2. Track and Measure Everything
The more metrics you track and measure, the more clear your understanding becomes. So you’ll want to analyze every single aspect of your B2B marketing that impacts your campaign.
For instance, Woopra’s Journey Reports help you visualize how leads move through your marketing campaign to ultimately become customers.
If you were wondering how blog content engagement impacted free trials, you could follow a user from the initial moment they arrived on your landing page to reading a blog post to signing up for a free trial.
Beyond that, you could see what percentage of free trial users ended up becoming paid customers.
With Trends Analytics Reports, you can “zoom out” and analyze the trajectory of key metrics over time to see what path they’re on and what’s driving B2B marketing performance.
For example, you could track which content categories are getting the most views so you’ll know what to double down on and what to cut back on or eliminate altogether.
3. Personalize Your Marketing
The final piece of the puzzle is to give your marketing analytics the level of personalization it needs to thrive.
There are two core components to personalization.
First, you’ll want to ensure every member of your marketing team is on the same page by sharing a dataset (rather than letting the data become siloed).
Second, you’ll want to automate personalization for your customer so that they get the right offer at the right time.
After integrating your various platforms with Woopra, you can create automation triggers that initiate marketing sequences such as retargeting, emails, and sales notifications.
So, based on a particular touchpoint like viewing a certain piece of content or downloading a free educational resource, you could create advanced retargeting and email ad sequences to strike while the iron is hot.
Or, you could empower customer support by sending them Slack notifications triggered by customer support tickets, which can be done on Woopra with the Zendesk integration.
Regardless of the exact approach you take, focusing on personalization should create the tailor-made customer journey needed to maximize conversions, and in the long run, increase customer retention.
Beyond that, this can be instrumental in optimizing your overall B2B content marketing strategy.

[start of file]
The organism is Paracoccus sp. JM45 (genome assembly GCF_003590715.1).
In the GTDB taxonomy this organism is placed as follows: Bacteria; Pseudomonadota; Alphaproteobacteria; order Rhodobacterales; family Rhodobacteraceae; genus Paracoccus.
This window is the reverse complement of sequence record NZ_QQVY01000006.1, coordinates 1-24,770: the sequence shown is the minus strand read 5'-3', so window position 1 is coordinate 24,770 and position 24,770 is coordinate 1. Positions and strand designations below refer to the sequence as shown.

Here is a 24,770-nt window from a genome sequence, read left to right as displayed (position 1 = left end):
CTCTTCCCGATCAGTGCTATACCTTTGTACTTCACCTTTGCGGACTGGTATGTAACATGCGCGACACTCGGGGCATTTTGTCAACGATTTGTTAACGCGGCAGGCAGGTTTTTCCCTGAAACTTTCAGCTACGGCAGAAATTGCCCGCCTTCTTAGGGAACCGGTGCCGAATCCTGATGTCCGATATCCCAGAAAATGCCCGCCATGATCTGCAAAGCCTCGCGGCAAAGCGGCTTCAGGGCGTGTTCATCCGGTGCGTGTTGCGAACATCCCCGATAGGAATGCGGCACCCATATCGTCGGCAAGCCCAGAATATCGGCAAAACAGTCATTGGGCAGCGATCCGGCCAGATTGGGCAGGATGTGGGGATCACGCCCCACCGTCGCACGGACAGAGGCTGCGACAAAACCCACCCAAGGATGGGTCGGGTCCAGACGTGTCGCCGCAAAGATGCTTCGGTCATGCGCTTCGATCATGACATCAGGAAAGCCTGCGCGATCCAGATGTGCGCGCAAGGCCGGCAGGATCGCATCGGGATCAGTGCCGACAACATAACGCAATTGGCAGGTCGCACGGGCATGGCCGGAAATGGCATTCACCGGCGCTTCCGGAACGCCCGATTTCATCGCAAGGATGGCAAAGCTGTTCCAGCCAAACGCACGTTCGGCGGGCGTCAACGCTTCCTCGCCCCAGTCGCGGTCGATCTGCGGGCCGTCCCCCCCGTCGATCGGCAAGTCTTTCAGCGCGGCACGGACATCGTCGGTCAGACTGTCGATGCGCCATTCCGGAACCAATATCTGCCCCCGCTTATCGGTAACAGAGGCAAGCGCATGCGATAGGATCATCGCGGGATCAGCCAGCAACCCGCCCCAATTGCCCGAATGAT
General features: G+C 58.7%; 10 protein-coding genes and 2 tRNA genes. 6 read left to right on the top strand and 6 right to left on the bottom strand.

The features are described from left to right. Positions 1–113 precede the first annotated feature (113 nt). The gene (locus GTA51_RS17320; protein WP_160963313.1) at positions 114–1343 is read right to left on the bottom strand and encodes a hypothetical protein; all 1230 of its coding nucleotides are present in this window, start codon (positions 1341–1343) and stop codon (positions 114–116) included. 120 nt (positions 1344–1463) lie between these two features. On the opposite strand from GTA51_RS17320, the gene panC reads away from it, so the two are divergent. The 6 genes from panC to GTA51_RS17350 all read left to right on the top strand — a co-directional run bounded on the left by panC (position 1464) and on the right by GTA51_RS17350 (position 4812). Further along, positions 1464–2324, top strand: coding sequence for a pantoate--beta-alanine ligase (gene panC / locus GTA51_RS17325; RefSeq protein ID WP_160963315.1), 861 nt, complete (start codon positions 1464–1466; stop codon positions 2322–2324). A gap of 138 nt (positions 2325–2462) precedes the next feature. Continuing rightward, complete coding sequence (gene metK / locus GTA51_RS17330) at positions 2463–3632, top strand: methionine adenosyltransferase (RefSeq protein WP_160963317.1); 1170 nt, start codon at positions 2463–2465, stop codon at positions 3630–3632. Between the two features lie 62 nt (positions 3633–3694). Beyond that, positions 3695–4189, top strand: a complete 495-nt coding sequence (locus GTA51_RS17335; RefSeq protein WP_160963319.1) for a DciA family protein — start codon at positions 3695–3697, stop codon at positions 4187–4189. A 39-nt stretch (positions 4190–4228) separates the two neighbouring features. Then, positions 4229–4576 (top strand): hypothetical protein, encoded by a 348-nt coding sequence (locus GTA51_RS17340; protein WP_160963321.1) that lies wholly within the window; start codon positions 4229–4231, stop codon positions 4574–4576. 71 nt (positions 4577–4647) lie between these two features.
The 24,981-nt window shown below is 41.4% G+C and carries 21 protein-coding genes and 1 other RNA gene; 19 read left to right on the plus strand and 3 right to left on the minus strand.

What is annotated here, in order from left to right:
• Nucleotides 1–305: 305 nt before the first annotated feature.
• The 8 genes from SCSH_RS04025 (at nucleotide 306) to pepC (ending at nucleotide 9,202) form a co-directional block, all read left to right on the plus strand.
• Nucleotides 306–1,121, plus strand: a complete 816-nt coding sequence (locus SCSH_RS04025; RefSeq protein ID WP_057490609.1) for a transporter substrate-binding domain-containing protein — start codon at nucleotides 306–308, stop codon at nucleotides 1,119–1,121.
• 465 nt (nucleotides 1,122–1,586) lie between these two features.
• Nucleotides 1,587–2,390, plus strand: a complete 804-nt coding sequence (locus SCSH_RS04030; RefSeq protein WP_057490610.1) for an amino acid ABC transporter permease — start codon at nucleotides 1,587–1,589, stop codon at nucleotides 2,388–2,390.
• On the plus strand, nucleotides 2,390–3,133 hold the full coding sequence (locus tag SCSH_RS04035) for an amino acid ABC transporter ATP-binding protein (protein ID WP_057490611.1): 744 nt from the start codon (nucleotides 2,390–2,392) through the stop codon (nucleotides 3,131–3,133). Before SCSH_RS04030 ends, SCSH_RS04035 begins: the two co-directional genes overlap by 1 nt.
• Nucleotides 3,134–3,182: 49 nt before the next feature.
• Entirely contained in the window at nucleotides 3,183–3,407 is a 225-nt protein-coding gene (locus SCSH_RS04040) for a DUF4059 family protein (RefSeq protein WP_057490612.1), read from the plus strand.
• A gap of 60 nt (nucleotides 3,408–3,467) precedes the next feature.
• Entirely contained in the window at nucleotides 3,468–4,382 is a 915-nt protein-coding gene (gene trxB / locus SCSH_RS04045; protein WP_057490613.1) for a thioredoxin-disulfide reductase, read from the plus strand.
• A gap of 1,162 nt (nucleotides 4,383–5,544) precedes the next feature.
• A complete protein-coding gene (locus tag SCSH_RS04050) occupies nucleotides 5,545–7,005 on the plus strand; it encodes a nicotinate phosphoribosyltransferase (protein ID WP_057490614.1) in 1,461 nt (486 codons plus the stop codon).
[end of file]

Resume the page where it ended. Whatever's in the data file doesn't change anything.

Integrate Your CRM & Marketing Automation Properly
Now let’s go into a bit more detail about specific Woopra integrations that allow you to track the customer more effectively with connected campaigns. Here are two examples.
One is to connect Woopra to a CRM like Salesforce.
With this integration, you can conveniently import current and historical Salesforce data to create more comprehensive customer profiles and also develop advanced workflows based on user actions.
In turn, this equips your sales team with a potent dataset to enhance their interactions with leads and increase their chances of converting.
Besides that, Woopra offers the People Export and Trigger features that provide information on things like user intent and visitor frequency, which can help your sales team prioritize qualified leads over those that are less engaged.
Those that show a strong intent to buy would be a top priority, while those that show less intent could be nurtured until they’re ready for the sales conversation.
The other example is to integrate Woopra with Marketo, which allows you to import your Marketo data to your customer journey analytics and use it to streamline marketing automation.
Source: Marketo Engage
After importing Marketo data, it can be used to set up triggers to create or update leads from within Woopra. So if after signing up for a free trial a user engages with a particular product feature, this could trigger their behavioral data being used to create a new Marketo lead.
For the final part of this post, let’s take a look at some Woopra dashboard examples so you can see B2B analytics in action.
Like Google Analytics, the Woopra dashboard is extremely visual, making it simple and intuitive to analyze a dataset and make informed decisions.
With Journey Reports, you can configure the data exactly how you want to get a bird’s-eye view of how someone goes from being a basic prospect to a free trial user to a paying customer.
Using Trends Reports, you can use predictive analytics to spot overarching trends to provide your marketing department with objective insights on long-term campaign performance.
That way you know which direction a channel or strategy is heading to get the most from your marketing investment.
And with Behavior Segmentation, you can create advanced user segments based on any type of criteria you want, such as viewing a landing page, signing up for a free trial, and opening an email.
In turn, you can get an up-close view of the customer journey and use the information to boost your marketing effectiveness.
With B2B marketing analytics proven to have a major impact, it’s definitely a tool every marketing manager will want in their arsenal.
From channel attribution to measuring marketing activity performance to charting the entire customer journey, B2B marketing analytics helps you measure the key metrics needed to fuel growth and stay competitive.
Check out the other articles in our Marketing Analytics series:
- The 3 Types of Marketing Analytics
- The Best Marketing Analytics Tools
- Marketing Analytics: What it is, Why it’s Important, and How to Use Analytics Software